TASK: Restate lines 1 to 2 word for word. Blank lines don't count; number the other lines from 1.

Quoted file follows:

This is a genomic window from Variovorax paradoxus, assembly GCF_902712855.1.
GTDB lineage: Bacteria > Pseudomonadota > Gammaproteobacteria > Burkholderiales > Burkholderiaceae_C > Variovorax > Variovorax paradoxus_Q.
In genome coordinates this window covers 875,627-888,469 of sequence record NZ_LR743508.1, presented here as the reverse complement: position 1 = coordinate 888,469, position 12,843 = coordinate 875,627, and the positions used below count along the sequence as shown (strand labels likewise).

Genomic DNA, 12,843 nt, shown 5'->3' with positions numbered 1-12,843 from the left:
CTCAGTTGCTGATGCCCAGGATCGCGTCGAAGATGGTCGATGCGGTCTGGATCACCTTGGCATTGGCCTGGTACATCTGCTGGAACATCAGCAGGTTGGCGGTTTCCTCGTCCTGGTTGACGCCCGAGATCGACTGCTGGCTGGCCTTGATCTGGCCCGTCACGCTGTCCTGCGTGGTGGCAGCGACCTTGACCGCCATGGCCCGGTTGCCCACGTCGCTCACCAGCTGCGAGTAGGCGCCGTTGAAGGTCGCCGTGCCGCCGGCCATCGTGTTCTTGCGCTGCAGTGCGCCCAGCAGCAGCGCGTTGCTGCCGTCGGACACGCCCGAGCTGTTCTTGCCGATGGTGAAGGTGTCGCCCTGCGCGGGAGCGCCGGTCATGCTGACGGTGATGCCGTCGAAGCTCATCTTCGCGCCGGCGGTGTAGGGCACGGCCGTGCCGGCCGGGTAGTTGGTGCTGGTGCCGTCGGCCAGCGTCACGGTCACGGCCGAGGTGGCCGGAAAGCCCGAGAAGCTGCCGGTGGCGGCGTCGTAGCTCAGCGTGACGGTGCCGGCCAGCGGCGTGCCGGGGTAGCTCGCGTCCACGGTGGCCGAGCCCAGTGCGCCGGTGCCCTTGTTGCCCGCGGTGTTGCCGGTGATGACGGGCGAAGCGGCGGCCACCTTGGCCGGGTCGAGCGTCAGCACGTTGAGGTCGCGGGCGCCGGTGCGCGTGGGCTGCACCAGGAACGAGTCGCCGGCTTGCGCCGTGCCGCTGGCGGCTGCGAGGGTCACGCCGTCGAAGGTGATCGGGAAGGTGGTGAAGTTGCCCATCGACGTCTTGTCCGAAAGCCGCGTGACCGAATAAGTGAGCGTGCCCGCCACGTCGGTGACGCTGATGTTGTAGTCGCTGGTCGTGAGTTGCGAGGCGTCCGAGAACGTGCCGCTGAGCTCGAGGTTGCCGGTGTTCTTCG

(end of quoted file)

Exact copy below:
This is a genomic window from Variovorax paradoxus, assembly GCF_902712855.1.
GTDB lineage: Bacteria > Pseudomonadota > Gammaproteobacteria > Burkholderiales > Burkholderiaceae_C > Variovorax > Variovorax paradoxus_Q.